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Colonel Sherburn is a store-owner and the richest man in town. He is insulted by a drunk man named Boggs in the "Arkansaw" chapter (ch. 22). In regards to the mob speech, he describes humanity as being cowardly because of the mob mentality it has. The lynching mob is seen as sheep-like because it has a one-track mind: people see an opportunity to take justice into their own hands but never really question the motive/reason. The wave metaphor is used to parallel this concept. Lastly, the crowd is easily swayed by Sherburn's speech on cowardice.
Sheburn was a very wealthy man in a town that Huck Finn finds himself in. He critques that the fact that all humans are "cowards" and that they are ignorant for ganging up in a mob. The mob is easily convinced by what he says and leaves him alone.
In Mark Twain's The Adventures of Huckleberry Finn, Colonel Sherburn is a store owner who guns down a local drunk named Boggs who has ridden into town threatening to kill the colonel and insulting and taunting him until Sherburn appears on the street. After Sherburn kills Boggs, a number of the town's men decide to confront the store owner, leading to one of the novel's seminal events. In Chapter 22, the lynch mob arrives at Colonel Sherburn's home expecting to take matters into its own hands. Sherburn steps out onto his porch to confront the angry mob, and instantly takes command of the situation, declaring:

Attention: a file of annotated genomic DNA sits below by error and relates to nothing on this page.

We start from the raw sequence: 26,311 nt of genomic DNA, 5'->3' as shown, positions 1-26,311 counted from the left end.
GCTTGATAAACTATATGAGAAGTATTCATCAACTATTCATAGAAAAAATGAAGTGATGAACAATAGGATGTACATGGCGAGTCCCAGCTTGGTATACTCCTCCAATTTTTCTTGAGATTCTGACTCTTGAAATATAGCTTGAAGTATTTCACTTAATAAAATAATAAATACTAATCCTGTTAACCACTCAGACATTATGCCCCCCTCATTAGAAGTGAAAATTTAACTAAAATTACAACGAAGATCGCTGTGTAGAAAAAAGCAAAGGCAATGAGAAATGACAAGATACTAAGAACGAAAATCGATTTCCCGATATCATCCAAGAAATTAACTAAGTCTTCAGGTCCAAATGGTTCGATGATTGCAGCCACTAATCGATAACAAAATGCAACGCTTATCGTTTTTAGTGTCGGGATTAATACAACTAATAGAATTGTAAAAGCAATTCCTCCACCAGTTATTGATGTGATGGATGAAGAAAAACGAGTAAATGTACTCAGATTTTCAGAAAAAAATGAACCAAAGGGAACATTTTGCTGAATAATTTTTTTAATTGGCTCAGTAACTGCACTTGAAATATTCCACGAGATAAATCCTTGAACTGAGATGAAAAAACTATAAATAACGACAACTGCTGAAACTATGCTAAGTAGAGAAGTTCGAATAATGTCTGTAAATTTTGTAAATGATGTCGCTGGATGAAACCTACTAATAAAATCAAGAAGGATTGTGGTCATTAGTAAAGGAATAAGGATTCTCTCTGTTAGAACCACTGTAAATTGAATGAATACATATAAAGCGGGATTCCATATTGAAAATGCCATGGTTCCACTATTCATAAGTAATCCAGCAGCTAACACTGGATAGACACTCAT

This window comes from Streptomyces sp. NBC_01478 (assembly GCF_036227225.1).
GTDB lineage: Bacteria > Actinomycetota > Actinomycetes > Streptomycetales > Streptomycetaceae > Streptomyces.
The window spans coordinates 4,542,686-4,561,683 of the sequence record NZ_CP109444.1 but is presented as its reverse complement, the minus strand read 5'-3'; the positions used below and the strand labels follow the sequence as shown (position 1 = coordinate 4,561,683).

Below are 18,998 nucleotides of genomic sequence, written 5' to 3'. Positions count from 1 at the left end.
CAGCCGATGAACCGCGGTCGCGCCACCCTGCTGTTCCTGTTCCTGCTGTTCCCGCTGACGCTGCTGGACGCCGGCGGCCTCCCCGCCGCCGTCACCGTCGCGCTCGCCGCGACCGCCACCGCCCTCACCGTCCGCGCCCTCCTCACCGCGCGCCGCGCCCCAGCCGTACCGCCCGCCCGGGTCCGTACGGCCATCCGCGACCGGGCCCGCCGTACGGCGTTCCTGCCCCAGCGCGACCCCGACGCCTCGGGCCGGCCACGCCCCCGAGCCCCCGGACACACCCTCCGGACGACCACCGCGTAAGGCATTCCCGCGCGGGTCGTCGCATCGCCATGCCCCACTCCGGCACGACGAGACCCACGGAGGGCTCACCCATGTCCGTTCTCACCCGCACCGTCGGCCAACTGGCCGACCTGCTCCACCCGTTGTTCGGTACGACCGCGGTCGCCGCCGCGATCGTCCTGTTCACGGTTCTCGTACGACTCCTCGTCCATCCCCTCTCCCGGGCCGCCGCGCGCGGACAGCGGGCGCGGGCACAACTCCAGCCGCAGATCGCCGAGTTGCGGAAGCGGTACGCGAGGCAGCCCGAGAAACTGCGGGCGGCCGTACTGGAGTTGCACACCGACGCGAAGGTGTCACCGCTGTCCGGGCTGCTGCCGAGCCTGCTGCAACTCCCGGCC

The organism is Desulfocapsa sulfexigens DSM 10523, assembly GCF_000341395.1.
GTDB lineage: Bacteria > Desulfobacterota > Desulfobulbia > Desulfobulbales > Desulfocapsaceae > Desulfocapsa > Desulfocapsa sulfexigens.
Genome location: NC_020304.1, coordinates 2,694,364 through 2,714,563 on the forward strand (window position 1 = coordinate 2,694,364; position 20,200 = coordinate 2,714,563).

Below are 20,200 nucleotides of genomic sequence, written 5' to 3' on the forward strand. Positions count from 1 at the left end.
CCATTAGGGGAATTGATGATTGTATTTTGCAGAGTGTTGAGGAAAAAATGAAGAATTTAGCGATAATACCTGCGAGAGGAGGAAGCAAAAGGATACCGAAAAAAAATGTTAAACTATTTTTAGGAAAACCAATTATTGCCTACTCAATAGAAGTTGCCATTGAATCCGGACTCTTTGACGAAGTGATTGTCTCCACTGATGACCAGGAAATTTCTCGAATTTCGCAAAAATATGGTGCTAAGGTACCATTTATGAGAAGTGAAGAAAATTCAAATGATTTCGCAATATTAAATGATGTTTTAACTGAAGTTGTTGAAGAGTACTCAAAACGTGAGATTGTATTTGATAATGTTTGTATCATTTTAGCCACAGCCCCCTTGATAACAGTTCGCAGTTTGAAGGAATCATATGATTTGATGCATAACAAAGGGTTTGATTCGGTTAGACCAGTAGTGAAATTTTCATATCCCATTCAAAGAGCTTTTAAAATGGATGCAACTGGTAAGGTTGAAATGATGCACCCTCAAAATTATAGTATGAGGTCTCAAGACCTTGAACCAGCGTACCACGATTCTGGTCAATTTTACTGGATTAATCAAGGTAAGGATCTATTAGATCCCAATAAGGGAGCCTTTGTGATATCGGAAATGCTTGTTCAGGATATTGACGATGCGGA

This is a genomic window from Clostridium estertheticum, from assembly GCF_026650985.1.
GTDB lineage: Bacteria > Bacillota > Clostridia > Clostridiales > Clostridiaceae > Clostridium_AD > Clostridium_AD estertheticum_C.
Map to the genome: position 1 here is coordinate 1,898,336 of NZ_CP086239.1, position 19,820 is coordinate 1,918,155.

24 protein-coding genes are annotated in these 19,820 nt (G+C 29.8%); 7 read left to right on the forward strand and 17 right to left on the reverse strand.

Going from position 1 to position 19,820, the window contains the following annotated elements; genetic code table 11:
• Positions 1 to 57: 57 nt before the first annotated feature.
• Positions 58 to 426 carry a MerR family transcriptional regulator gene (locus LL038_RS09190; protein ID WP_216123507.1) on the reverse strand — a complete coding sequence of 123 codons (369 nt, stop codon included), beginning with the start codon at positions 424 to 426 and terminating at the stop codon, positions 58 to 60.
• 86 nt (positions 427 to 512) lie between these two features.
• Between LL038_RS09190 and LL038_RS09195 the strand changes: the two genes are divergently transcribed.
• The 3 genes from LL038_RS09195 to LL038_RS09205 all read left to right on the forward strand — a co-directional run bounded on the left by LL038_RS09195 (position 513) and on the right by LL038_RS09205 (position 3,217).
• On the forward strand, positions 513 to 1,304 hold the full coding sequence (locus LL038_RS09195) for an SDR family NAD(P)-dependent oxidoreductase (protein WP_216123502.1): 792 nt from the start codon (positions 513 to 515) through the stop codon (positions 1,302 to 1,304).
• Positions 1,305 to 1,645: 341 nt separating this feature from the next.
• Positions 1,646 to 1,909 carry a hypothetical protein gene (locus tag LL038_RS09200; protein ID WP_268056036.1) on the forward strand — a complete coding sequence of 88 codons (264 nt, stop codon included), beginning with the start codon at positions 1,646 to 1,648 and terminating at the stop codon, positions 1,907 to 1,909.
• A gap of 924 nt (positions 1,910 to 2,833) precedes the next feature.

“The idea of you lynching anybody! It’s amusing. The idea of you
thinking you had pluck enough to lynch a man! Because you’re brave enough to tar and feather poor friendless cast-out women that come along here, did that make you think you had grit enough to lay your hands on a man? Why, a man’s safe in the hands of ten thousand of your kind—as long as it’s daytime and you’re not behind him."
Labeling the mob a bunch of cowards, Sherburn continues to lecture the group on its inability to stand on its own and to exercise any degree of courage in the face of true adversity. The anonymity of a mob provides each individual courage he doesn't possess on his own. As Twain has this rare figure of courage and dignity state:
"The pitifulest thing out is a mob; that’s what an army is—a mob; they don’t fight with courage that’s born in them, but with courage that’s borrowed from their mass, and from their officers."
Huck and Jim's journey has been filled with examples of man at his vindictive worst. In Colonel Sherburn, they view a man of stature and foreboding who will not back down.
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